The respondents applied to set aside an order permitting the liquidators to serve the ‘Main Application’ on the respondents out of the jurisdiction (‘Set Aside Application’). Grounds of the application were: (i) the liquidators could not establish a serious issue to be tried/ reasonable prospect of success on the Main Application; and (ii) the initial without notice application had been procured by misrepresentation and/or material non-disclosure.

It was said that: (a) neither the Main Application nor the supporting evidence provided proper particulars of the claims (which included fraud); (b) the original application had misrepresented/failed to deal properly or fairly with related foreign proceedings. The response included arguments that: (i) the Insolvency Rules 1986 (IR) had been complied with and any defect or irregularity could be waived under IR 7.55; (ii) the claims were sufficiently particularised and as was the supporting evidence; and (iii) no misrepresentations or inadequate disclosure had been made. Ultimately the Set Aside Application was dismissed, but the quality of the evidence criticised and some material non-disclosure identified.


  The judgment summarises the procedural requirements for service out of the jurisdiction [7+]; and the principles relevant to the set aside of orders on grounds of breach of duty of full and frank disclosure [from 92]. It also provides helpful commentary on the evidence required to satisfy the requirements of para 6.6 of the Insolvency PD. The matter is case specific and overly lengthy evidence or submissions for a without notice application are not encouraged. However, what was required is:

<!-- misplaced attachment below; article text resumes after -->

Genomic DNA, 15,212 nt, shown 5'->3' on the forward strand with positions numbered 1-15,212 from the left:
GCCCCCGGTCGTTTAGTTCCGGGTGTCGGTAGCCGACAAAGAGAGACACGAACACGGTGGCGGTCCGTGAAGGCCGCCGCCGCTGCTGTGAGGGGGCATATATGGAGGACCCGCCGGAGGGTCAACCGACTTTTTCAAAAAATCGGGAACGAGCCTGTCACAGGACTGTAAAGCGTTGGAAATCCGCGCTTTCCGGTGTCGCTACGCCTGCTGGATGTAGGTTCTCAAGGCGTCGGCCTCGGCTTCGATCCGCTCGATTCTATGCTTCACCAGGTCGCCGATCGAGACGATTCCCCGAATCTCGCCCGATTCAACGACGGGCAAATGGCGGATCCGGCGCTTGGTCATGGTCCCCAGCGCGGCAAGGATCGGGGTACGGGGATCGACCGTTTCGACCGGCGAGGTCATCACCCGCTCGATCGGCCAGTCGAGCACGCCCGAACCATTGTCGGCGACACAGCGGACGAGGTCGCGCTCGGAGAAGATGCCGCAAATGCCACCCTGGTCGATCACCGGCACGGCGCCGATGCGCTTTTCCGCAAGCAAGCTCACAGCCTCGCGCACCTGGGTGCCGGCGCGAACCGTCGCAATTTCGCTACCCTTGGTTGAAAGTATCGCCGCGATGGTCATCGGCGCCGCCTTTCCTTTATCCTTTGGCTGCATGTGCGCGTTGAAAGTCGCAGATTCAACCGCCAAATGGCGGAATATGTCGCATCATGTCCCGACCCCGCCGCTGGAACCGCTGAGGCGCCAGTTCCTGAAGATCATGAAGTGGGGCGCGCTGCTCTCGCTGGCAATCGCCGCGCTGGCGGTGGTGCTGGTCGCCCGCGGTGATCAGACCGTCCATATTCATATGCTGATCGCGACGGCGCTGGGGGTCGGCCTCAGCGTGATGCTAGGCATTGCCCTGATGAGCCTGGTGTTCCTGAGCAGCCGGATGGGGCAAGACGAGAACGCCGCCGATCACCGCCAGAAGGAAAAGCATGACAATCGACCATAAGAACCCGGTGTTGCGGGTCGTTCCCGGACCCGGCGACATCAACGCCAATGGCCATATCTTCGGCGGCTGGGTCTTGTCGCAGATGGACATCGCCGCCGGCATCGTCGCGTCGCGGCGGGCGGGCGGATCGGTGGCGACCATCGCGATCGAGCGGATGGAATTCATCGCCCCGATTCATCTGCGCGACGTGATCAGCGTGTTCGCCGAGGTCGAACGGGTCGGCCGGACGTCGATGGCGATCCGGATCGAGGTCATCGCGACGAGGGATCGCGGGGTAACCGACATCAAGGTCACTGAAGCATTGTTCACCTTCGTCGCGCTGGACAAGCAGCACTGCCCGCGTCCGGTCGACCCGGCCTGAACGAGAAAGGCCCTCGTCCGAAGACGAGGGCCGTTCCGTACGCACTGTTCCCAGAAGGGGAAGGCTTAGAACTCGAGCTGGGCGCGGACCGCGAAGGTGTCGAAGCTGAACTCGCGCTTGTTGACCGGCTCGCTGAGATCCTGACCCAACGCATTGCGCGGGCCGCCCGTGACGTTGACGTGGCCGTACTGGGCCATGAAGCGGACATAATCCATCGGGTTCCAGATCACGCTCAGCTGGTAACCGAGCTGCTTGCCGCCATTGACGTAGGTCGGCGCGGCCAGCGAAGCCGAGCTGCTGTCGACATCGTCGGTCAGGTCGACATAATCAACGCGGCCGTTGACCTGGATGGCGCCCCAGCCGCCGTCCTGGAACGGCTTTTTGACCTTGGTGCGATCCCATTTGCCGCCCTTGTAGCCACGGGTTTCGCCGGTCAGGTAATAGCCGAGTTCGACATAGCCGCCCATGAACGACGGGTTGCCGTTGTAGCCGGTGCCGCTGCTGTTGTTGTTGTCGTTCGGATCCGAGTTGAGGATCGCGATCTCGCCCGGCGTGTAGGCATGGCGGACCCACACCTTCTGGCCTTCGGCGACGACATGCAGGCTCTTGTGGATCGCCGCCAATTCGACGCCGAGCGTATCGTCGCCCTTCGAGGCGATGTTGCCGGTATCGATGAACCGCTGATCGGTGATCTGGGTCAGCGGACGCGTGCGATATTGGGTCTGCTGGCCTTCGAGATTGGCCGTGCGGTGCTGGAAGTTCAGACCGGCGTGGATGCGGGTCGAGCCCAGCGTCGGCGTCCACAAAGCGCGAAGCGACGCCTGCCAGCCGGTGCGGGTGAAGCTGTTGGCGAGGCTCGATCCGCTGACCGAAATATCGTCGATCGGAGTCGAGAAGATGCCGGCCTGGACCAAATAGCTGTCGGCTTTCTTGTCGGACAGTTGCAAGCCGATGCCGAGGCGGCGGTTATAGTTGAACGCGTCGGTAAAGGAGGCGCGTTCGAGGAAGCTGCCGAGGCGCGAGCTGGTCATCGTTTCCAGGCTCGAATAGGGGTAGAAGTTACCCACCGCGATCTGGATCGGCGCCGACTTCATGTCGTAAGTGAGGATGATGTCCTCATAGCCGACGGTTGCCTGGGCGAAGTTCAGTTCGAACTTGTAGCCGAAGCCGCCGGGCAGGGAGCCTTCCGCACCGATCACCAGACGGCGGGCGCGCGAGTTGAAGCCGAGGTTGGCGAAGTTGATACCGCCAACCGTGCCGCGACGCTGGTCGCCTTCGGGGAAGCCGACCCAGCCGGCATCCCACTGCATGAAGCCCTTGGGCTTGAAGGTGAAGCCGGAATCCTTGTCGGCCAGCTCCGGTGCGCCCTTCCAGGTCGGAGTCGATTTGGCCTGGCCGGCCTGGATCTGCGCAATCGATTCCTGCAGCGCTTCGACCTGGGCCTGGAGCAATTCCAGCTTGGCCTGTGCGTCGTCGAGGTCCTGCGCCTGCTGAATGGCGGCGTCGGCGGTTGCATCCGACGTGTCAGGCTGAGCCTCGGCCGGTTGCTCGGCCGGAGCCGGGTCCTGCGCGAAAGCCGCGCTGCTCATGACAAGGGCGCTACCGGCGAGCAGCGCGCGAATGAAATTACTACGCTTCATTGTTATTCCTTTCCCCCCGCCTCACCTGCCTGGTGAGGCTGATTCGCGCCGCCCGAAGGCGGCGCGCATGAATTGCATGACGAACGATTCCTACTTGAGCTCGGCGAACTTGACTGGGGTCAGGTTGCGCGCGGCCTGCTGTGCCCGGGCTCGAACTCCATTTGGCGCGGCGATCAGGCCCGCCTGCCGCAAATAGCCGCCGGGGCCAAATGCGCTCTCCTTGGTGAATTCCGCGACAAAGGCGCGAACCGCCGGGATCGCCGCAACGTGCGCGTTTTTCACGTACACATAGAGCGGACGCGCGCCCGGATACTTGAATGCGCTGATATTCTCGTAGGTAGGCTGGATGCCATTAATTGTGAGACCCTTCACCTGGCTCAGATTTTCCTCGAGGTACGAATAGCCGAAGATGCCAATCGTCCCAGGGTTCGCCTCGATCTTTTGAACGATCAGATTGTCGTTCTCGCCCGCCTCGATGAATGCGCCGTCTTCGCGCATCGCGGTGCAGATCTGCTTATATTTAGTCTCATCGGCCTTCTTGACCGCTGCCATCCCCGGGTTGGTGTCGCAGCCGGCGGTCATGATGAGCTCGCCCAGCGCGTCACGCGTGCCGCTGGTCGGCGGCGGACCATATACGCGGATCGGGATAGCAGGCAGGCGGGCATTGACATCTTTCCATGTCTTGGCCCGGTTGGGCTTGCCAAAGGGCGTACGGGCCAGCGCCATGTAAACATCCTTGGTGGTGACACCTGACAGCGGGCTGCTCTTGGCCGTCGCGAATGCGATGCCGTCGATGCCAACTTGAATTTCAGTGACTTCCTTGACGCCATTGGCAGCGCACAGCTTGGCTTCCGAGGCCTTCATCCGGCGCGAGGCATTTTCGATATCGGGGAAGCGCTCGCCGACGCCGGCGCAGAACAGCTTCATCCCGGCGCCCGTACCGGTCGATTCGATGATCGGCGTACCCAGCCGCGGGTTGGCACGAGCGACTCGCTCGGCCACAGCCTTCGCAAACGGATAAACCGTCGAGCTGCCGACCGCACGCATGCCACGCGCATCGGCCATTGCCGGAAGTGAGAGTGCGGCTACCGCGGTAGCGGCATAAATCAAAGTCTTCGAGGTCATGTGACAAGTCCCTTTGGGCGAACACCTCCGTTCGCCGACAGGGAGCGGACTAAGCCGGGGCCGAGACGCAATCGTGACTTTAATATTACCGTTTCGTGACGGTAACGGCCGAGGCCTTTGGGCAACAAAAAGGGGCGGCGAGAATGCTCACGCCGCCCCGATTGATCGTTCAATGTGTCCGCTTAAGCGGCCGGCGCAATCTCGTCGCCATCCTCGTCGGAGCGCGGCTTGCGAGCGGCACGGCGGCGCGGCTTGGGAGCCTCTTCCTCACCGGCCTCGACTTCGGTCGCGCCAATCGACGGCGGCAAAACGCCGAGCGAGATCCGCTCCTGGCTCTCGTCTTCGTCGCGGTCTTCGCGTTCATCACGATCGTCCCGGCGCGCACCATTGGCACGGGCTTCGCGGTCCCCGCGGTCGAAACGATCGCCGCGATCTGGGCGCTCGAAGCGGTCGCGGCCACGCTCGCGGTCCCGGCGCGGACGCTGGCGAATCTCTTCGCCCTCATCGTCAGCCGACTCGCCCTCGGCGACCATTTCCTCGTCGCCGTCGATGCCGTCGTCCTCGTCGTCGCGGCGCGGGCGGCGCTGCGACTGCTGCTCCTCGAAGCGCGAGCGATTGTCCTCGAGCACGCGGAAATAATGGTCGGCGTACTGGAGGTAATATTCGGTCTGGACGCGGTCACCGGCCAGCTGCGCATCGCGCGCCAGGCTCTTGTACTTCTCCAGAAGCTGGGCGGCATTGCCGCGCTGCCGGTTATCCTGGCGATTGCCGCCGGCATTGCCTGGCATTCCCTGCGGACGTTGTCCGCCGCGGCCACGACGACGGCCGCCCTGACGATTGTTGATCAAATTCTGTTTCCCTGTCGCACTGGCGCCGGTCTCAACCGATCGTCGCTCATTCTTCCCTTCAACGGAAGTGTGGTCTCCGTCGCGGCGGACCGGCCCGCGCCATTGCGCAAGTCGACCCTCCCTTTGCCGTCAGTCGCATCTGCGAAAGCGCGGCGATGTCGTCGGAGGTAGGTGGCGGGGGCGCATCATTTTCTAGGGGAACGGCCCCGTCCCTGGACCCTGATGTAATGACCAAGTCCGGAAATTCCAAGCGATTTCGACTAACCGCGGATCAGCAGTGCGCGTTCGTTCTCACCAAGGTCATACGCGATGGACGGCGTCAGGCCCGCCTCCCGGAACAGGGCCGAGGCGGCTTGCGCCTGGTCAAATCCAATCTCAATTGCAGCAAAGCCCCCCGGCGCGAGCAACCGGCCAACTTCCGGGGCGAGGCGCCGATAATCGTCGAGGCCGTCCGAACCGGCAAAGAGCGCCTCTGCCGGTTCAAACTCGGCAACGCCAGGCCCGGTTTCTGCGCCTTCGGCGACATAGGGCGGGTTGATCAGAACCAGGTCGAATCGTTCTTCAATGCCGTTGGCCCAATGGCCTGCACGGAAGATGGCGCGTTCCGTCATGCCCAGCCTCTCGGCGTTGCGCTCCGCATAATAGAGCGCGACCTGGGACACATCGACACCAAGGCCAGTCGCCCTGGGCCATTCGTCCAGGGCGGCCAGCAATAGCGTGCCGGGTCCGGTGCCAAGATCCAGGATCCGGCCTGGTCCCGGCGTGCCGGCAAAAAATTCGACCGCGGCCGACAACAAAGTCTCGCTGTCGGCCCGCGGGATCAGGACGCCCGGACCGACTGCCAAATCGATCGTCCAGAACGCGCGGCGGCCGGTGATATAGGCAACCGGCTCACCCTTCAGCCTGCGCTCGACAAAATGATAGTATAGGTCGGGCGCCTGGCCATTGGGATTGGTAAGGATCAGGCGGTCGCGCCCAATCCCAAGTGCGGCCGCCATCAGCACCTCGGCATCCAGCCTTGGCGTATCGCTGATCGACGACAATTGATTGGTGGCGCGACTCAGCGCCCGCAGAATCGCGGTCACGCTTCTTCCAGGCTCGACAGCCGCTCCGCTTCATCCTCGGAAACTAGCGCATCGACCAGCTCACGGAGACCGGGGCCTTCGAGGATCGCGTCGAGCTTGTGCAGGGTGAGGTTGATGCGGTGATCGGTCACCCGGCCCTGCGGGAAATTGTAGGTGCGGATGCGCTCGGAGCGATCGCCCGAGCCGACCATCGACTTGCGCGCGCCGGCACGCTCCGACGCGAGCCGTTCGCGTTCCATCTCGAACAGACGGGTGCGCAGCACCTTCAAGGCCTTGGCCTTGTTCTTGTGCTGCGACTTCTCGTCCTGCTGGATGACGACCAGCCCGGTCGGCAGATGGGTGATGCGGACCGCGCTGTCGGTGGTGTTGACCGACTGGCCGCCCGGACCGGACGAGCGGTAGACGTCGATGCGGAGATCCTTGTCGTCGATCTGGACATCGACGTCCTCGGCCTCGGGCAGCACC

• identification of the causes of action;
  • a statement of the facts and matters relied upon to satisfy the elements needed to be proved; 
  • identification of potential defences within the context of full and frank disclosure being pragmatic and not being carried out to an extreme length; and 
  • sufficient evidence to satisfy the belief required by para 6.6 [114].

The court observed (without determining the point) that ‘it is potentially difficult to describe a breach of the duty to disclose as “an irregularity” for the purposes of IR 7.55 [119]’.